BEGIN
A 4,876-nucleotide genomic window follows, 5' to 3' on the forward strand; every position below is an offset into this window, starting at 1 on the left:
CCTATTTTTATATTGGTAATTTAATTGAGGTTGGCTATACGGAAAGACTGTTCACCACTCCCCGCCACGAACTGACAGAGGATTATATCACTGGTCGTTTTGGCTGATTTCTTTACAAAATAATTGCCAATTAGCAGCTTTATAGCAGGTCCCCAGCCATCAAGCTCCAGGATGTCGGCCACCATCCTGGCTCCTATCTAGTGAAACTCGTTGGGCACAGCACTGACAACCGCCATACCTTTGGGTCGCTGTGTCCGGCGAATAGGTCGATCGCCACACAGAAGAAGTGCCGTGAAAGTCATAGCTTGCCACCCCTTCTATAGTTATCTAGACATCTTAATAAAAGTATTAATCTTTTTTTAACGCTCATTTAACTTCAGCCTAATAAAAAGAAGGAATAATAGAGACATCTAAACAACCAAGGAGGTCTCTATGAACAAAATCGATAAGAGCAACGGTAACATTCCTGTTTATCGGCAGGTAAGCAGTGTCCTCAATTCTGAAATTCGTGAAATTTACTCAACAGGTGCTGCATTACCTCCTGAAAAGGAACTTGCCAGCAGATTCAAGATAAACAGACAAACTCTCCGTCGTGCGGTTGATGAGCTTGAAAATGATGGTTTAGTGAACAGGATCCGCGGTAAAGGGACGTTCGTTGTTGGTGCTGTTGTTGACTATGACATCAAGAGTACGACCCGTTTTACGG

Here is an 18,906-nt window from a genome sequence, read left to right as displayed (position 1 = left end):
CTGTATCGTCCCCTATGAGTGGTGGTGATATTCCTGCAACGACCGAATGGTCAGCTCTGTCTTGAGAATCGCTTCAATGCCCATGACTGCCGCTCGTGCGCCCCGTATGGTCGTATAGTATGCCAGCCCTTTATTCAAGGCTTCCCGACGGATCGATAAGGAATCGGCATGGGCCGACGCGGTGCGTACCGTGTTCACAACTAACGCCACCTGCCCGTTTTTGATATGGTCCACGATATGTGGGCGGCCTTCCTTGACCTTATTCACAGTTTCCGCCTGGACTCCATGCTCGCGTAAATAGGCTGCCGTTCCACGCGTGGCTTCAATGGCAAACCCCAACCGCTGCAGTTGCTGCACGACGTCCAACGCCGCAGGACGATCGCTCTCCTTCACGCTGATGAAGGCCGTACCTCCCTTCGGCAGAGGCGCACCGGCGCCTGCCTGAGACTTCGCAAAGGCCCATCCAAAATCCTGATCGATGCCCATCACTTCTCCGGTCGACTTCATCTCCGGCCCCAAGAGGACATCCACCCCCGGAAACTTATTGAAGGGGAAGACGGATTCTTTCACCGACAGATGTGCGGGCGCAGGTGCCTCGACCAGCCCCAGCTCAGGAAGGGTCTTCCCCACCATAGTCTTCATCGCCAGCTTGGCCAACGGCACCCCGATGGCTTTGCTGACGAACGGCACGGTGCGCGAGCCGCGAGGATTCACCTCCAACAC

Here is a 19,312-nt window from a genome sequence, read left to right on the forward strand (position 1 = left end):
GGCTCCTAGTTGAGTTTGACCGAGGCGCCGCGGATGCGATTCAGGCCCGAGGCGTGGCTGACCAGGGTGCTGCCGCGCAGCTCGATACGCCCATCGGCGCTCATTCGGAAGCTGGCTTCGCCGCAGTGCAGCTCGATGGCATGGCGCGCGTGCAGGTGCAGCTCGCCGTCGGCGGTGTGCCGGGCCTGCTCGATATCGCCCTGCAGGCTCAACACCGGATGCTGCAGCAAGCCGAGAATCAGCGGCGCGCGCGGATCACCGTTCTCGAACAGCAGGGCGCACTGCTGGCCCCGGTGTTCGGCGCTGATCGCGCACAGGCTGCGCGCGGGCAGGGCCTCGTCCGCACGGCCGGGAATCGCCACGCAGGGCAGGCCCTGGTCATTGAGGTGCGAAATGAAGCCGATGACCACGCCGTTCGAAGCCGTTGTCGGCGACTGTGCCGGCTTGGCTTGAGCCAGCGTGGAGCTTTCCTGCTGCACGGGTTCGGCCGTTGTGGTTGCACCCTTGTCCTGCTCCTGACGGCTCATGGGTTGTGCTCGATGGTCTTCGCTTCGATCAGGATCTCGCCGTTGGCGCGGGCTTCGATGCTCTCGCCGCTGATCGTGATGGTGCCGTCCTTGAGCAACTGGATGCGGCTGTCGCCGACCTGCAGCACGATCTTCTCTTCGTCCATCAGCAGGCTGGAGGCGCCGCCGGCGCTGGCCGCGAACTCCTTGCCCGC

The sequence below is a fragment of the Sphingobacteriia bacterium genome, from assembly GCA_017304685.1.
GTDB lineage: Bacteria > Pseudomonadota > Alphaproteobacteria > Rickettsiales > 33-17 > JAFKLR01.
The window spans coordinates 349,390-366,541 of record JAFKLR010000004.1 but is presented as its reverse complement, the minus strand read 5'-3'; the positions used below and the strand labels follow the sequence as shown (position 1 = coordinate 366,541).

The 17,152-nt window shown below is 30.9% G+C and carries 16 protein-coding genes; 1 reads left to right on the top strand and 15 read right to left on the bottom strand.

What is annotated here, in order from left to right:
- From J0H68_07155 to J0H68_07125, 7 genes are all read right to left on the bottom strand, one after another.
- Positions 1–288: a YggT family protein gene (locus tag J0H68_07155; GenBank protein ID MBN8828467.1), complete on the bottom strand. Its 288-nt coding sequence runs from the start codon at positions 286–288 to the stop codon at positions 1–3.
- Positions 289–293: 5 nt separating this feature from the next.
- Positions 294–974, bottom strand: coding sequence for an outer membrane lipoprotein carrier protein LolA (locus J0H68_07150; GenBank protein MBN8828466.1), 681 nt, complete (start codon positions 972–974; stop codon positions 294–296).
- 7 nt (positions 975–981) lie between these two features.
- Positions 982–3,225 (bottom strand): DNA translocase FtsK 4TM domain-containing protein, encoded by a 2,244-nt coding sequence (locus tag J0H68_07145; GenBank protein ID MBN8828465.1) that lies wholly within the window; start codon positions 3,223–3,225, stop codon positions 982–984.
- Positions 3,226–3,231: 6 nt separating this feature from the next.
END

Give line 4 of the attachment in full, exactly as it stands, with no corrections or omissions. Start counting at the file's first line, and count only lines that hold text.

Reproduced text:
CTGTATCGTCCCCTATGAGTGGTGGTGATATTCCTGCAACGACCGAATGGTCAGCTCTGTCTTGAGAATCGCTTCAATGCCCATGACTGCCGCTCGTGCGCCCCGTATGGTCGTATAGTATGCCAGCCCTTTATTCAAGGCTTCCCGACGGATCGATAAGGAATCGGCATGGGCCGACGCGGTGCGTACCGTGTTCACAACTAACGCCACCTGCCCGTTTTTGATATGGTCCACGATATGTGGGCGGCCTTCCTTGACCTTATTCACAGTTTCCGCCTGGACTCCATGCTCGCGTAAATAGGCTGCCGTTCCACGCGTGGCTTCAATGGCAAACCCCAACCGCTGCAGTTGCTGCACGACGTCCAACGCCGCAGGACGATCGCTCTCCTTCACGCTGATGAAGGCCGTACCTCCCTTCGGCAGAGGCGCACCGGCGCCTGCCTGAGACTTCGCAAAGGCCCATCCAAAATCCTGATCGATGCCCATCACTTCTCCGGTCGACTTCATCTCCGGCCCCAAGAGGACATCCACCCCCGGAAACTTATTGAAGGGGAAGACGGATTCTTTCACCGACAGATGTGCGGGCGCAGGTGCCTCGACCAGCCCCAGCTCAGGAAGGGTCTTCCCCACCATAGTCTTCATCGCCAGCTTGGCCAACGGCACCCCGATGGCTTTGCTGACGAACGGCACGGTGCGCGAGCCGCGAGGATTCACCTCCAACAC